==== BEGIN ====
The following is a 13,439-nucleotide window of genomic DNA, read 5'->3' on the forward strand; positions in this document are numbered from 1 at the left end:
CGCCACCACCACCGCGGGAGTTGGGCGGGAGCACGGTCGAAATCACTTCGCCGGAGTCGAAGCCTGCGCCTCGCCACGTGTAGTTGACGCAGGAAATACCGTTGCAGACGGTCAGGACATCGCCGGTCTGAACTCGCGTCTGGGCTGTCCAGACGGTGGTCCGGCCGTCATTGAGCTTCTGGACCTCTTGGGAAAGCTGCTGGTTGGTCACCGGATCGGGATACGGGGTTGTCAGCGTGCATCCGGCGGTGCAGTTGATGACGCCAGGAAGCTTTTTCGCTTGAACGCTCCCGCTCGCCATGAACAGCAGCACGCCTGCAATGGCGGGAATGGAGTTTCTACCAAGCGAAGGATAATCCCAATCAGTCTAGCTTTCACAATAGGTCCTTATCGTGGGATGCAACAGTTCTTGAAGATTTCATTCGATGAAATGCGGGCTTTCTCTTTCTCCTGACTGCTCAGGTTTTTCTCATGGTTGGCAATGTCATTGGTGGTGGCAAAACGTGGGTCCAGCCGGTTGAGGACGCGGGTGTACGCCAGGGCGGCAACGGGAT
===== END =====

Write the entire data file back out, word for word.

The following is a 13,439-nucleotide window of genomic DNA, read 5'->3' on the forward strand; positions in this document are numbered from 1 at the left end:
CGCCACCACCACCGCGGGAGTTGGGCGGGAGCACGGTCGAAATCACTTCGCCGGAGTCGAAGCCTGCGCCTCGCCACGTGTAGTTGACGCAGGAAATACCGTTGCAGACGGTCAGGACATCGCCGGTCTGAACTCGCGTCTGGGCTGTCCAGACGGTGGTCCGGCCGTCATTGAGCTTCTGGACCTCTTGGGAAAGCTGCTGGTTGGTCACCGGATCGGGATACGGGGTTGTCAGCGTGCATCCGGCGGTGCAGTTGATGACGCCAGGAAGCTTTTTCGCTTGAACGCTCCCGCTCGCCATGAACAGCAGCACGCCTGCAATGGCGGGAATGGAGTTTCTACCAAGCGAAGGATAATCCCAATCAGTCTAGCTTTCACAATAGGTCCTTATCGTGGGATGCAACAGTTCTTGAAGATTTCATTCGATGAAATGCGGGCTTTCTCTTTCTCCTGACTGCTCAGGTTTTTCTCATGGTTGGCAATGTCATTGGTGGTGGCAAAACGTGGGTCCAGCCGGTTGAGGACGCGGGTGTACGCCAGGGCGGCAACGGGAT